I am a Pinterestobsessed crafter and the community and media engagement manager at KLRN, where I specialize in public relations, social media, and community engagement efforts. Greg is an IT professional, an experienced woodworker, and is known to dabble in 3D printing and metalworking. Salguero is a wizard with a glue gun, and a pro at graphic design. She runs Tiny Roar Creative, a local design agency.  

In November 2014, Reyes gave a short pitch during Café Commerce’s One Million Cups program. We had such a great experience that we want to replicate it in the future. People in attendance were receptive of Make San Antonio’s concept and were eager to sign up on the spot. The feedback from attendees during the pitch was also well-received by Make San Antonio, and several suggestions were worked into our business model.

Before the One Million Cups pitch session, Greg participated in the Ice House Entrepreneurship Program at Café Commerce, where he learned lessons from local entrepreneurs and started working on the business end of Make San Antonio. One of his first ventures into getting the Make San Antonio name out into the community was in the form of a survey, which is still available for people to contribute their ideas.

Also in November, Make San Antonio hosted its first event aptly titled Makevember. We invited local makers such as Spare Parts, 10BitWorks, The OCTA-TETRA Museum, SASTEMIC, Alamo Basement, and BarbacoApparel. We had 3D printing demonstrations, courtesy of 10BitWorks, and for the kids, spare parts made DIY watercolor activities.

“Makevember was an opportunity to peek into what Make San Antonio will offer our community. At this energetic event, Spare Parts showed folks how to make watercolors from dried-out markers, and then they painted their own masterpiece,” said Mary Elizabeth Cantu, Spare Parts founder and director. “I think everyone who attended connected as a ‘maker,’ left inspired and wanting to make more. Make San Antonio will be an invaluable asset to San Antonio and Spare Parts looks forward to partnering with them again.”

Makevember brought out more than 100 people, varying in age from young to old. The event was meant to show what types of activities a makerspace could bring to our community.

“It was my honor to have run a kids’ activity at Makevember,” said OCTA-TETRA Museum Founder Dan Suttin. “ I met some terrific people that night, especially the kids. Looking forward to seeing Make San Antonio grow and prosper and promote creativity in San Antonio.”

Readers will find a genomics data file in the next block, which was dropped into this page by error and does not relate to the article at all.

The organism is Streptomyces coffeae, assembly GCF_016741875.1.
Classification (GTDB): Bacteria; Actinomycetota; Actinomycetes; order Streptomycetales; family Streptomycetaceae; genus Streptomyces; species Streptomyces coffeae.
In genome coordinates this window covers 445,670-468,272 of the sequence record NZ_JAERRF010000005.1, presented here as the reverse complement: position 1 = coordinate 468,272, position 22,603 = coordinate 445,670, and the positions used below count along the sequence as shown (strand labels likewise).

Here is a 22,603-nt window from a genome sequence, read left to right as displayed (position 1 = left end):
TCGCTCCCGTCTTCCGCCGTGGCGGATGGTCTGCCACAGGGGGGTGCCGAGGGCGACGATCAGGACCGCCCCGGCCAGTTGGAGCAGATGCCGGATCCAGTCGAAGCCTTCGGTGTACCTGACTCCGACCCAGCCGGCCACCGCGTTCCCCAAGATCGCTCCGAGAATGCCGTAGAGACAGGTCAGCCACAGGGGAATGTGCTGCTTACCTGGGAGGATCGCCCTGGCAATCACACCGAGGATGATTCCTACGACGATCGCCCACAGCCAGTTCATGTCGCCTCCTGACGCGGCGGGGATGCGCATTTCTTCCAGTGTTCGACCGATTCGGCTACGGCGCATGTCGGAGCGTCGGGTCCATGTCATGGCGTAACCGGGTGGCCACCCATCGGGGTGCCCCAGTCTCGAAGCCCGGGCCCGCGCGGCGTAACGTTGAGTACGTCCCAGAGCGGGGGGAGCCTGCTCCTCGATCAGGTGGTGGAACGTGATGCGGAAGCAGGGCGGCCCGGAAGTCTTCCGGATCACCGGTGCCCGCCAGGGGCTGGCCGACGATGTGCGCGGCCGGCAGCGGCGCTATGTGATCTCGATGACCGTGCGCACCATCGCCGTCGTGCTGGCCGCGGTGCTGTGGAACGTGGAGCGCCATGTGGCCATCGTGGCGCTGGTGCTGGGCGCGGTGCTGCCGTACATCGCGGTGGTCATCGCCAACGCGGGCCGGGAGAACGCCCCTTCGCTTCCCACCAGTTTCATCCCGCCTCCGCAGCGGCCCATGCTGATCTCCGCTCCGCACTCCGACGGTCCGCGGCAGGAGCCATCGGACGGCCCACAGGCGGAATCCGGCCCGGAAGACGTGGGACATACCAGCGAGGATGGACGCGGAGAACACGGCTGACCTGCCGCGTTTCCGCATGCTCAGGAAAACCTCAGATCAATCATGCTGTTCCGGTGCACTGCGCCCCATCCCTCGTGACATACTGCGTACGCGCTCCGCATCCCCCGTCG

This month, Make San Antonio will be curating a maker-inspired Second Saturday show at the Lullwood Group. In early spring, the team will embark on a membership crowdfunding drive. To keep up to date on our latest news and information, sign up on Make San Antonio’s website to be added to our mailing list.

*Featured/top image: Make San Antonio hosted Makevember and invited groups such as 10BitWorks to display their work. Photo by Ruben E. Reyes.

Related Stories:

1 Million Cups: Good Ideas Going Viral

Return of the Geekbus

Break Fast and Launch: New Culinary Business Accelerator at Café Commerce

Made with Code Introduces Girls to Web Programming

Café Commerce: One Stop For San Antonio Small Business Startups

 

4 thoughts on “Make San Antonio: Building a Community of Makers

  1. It should be noted that 10BitWorks, San Antonio’s existing Makerspace , already offers most of the wish list items mentioned in this report, and has recently enlarged to enable additional creative activities. See the Facebook page (link below) for a laser-cut dinosaur and other recent projects. Want to see more? Drop by the Saturday afternoon open house!
    1020 Roosevelt, 78210
    https://www.facebook.com/10BitWorks.HackerSpace
    http://www.10bitworks.com/

  2. The San Antonio Children’s Museum, soon to become The Do Seum, will have a MakeSpace for guests and local school groups. We have been working with Mark Barnett to design the space and look forward to tapping into this broader community as we move forward. Please consider us a partner and co-advocate, and know that we’d be happy to host events as the community continues to mobilize.

    Sincerely,
    Vanessa Lacoss Hurd, CEO